The world is changing.

This was the case about 1 million years ago, when people started to light fires. And it is certainly true for today. The difference for us, however, is that we now have a fairly good understanding of fire. However, the digital transformation and the associated density of innovation presents us with numerous challenges now and in the future. In the last 15 years alone, technological developments have fundamentally changed our daily lives. For some, eBooks, navigation devices, video streaming, voice recognition, cloud computing, instant messaging, autonomous cars, private space travel, AI-controlled factories, robots, smart phones, smart homes, smart cities and smart factories are all part of everyday life. But what is technically possible has meanwhile outstripped what is socially possible. We are wondering, what needs to be true to make our world future proof.

Future Proof World

In this blog we deal with these developments and their impact on our coexistence. What does it mean for us as a society when content from anywhere in the world can be stored in the cloud and retrieved from anywhere else. When communication can be operated synchronously and asynchronously via completely different channels without losses and delays. When the prosperity of society is no longer directly linked to the labour force of a society. And when information, regardless of relevance, truthfulness and moral filters, can quickly spread worldwide.

Personally, we are big proponents of digitization, mobility, industry 4.0 and all other technological trends that are currently being hunted by the media. Measured in terms of the spread of war, hunger and disease, we are doing better than ever before in history. And in our naive opinion, most current developments have the potential to drive this positive trend forward. But there are also pessimistic voices. Is life becoming more impersonal? Are parts of society being abandoned? Are terror, fear and social coldness favoured by Amazon, Facebook and the like?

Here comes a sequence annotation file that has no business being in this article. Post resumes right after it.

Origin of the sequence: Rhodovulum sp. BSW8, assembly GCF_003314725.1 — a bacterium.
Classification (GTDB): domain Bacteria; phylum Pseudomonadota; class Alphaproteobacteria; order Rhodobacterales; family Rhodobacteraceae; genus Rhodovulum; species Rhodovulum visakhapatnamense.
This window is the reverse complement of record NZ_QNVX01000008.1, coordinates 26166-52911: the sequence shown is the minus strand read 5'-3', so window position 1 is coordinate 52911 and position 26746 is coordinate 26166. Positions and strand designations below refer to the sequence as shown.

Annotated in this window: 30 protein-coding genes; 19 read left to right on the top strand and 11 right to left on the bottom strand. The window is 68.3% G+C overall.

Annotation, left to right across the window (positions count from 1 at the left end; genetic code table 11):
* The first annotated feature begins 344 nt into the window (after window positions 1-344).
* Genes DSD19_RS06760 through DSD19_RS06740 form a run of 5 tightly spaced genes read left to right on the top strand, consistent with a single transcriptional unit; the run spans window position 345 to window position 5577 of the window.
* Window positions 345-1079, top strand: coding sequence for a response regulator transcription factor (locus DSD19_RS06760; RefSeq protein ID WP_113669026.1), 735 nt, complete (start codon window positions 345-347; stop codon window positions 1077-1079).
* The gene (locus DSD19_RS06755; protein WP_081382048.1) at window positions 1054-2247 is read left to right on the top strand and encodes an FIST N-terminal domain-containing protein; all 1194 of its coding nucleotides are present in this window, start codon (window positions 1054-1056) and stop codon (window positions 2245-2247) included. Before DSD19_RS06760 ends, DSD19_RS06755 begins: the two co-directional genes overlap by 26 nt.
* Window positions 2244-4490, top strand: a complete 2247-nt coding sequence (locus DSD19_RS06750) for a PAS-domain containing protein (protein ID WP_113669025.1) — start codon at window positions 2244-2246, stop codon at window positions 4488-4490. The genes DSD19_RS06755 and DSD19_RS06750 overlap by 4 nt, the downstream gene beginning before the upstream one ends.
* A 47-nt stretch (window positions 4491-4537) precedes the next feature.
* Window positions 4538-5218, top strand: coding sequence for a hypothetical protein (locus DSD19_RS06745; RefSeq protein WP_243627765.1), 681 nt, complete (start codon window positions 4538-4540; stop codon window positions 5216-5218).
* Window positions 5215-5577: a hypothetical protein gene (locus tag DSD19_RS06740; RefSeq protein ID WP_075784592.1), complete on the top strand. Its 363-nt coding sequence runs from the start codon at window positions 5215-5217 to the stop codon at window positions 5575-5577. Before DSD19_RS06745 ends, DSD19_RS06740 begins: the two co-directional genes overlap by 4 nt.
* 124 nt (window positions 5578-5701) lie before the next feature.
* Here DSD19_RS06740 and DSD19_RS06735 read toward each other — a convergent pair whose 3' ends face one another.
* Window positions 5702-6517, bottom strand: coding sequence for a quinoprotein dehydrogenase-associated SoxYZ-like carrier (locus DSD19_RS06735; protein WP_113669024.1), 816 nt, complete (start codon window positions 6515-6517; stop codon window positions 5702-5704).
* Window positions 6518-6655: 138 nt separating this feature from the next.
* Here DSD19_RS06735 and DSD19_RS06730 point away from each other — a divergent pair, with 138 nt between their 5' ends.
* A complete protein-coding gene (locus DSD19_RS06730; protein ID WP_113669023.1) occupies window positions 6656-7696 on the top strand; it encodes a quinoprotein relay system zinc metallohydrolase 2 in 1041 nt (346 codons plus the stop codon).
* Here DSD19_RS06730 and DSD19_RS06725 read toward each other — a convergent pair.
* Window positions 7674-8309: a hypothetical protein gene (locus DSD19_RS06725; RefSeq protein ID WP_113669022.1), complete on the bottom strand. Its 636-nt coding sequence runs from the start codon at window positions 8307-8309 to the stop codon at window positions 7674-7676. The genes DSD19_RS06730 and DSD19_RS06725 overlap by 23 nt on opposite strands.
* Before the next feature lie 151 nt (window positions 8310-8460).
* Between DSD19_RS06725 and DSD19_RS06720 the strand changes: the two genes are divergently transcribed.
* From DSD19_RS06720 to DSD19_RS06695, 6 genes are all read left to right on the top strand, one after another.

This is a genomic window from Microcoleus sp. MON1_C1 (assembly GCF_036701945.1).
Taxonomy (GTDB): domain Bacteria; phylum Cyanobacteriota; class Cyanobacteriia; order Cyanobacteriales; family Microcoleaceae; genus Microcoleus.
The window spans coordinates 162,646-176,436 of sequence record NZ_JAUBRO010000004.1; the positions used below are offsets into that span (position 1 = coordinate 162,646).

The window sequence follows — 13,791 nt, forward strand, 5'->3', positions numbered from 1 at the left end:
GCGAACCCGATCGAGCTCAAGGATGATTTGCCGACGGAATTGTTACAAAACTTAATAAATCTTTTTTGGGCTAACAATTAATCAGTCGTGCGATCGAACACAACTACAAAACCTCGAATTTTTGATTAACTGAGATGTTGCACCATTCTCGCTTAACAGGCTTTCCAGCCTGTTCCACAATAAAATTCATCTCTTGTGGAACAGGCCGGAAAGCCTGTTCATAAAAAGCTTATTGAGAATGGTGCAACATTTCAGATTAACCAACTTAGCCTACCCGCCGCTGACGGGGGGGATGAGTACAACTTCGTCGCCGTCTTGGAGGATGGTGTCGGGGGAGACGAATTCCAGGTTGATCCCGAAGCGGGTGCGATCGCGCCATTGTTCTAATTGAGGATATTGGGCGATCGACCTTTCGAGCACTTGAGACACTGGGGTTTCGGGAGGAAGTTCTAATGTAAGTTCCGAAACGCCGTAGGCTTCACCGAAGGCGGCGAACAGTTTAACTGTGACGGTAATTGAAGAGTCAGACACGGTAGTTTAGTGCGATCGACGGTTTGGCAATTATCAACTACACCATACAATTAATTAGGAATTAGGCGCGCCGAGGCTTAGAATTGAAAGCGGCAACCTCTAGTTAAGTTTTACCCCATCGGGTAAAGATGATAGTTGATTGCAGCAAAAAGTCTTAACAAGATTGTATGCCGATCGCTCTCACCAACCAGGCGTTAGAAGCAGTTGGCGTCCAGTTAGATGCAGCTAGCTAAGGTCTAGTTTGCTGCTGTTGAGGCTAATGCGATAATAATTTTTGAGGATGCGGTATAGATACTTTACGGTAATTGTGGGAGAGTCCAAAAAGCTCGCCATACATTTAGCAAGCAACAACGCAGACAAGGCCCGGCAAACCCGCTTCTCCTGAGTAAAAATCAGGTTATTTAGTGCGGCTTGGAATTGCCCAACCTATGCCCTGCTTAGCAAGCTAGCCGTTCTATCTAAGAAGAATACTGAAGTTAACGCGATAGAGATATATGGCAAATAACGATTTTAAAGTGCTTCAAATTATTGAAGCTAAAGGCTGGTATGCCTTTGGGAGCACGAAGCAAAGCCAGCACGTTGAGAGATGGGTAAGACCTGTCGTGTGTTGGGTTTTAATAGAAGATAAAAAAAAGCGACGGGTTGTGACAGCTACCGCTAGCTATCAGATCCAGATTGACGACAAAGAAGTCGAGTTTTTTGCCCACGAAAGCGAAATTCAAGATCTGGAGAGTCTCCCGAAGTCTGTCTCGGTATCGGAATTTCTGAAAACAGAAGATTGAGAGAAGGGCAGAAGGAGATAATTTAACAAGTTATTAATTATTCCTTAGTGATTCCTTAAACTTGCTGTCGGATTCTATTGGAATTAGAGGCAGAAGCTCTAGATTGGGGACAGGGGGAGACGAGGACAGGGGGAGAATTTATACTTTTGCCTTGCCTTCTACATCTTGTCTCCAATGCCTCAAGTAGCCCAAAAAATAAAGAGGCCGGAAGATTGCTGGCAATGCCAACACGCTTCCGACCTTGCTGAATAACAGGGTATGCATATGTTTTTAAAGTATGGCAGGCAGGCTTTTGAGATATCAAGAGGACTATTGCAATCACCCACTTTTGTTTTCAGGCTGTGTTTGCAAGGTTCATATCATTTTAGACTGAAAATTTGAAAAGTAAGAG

We believe that all these questions are justified. That is why we would like to deal with it. We want to understand the causes and take a look at possible solutions. At the same time, each of us has a very personal view of the future:

The future of work

Gregor Ilg

Gregor Ilg joined etventure in 2013. As Head of Product he deals with new product ideas, technologies and trends on a daily basis. Much of this concerns concrete problems which, objectively speaking, are not always of general interest. But there are still new, innovative ideas in small and large scale, which can be thought about independently of the concrete project work.
Everyone is talking about “digital transformation”. And it polarizes. What happens to our working environment in the face of change? It not only breaks down traditional jobs, but the entire structure. Co-Working Spaces, Click Worker, Digital Nomads, Generation Y and in between a couple of robots, who are supposed to pay income tax in the future. Where is this going to lead? From current methodologies to perspectives on the future of employment (or New Work) Gregor deals with everything that has to do with the future of work. #NewWork #Product Management #Agile

The future of education

Andreas Ilg

Andreas Broby Ilg worked as a self-employed entrepreneur for four years after graduating as a teacher. Here he learned that all too often human interests have to submit to economic goals. He experienced the ups and downs of entrepreneurship with all its pros and cons. In 1997 he changed his professional field and still works as a teacher in Mecklenburg-Western Pomerania. Born in Copenhagen, he has been teaching students in a Danish market project for 10 years now everything about the land of islands and bridges, what children want to know about it and also teaches Danish as the second foreign language.
After a burnout, among other things as a result of a problematic social interaction and conversation culture at his school, he felt the urge to make a difference in his life. Since then, he has worked intensively on what a sustainable life could look like in the future. His main topic is, of course, education.
How to develop team spirit for a safe feeling in community or class? What qualities should a teacher have so that children follow him as friends and not for fear of bad marks or punishment? What is the best way to collect children and young people and prepare them for the challenges of a new digital society? What goals should education have in the future? #Sustainability #Attention #Diversity #Openess #Values #Honesty

Future of the world

Last but not least, the current developments naturally also have a very personal influence on us and our environment. Certainly, in some cases driven by digitalisation, the topics here go far beyond that. There are many exciting initiatives and ideas that deal with the modern world. Economically, politically, culturally and socially. We would like to look at these topics and compare them with our very own perspectives. We want to get a feeling for where the journey is going and if possible we want to travel with you. #FutureProof

But no matter how diverse the topics are. And even if they are objective in nature and perhaps have little coherence, there is a principle underlying this whole project:

Only when you are clear about the “why”, you have a good chance to find the right “how”.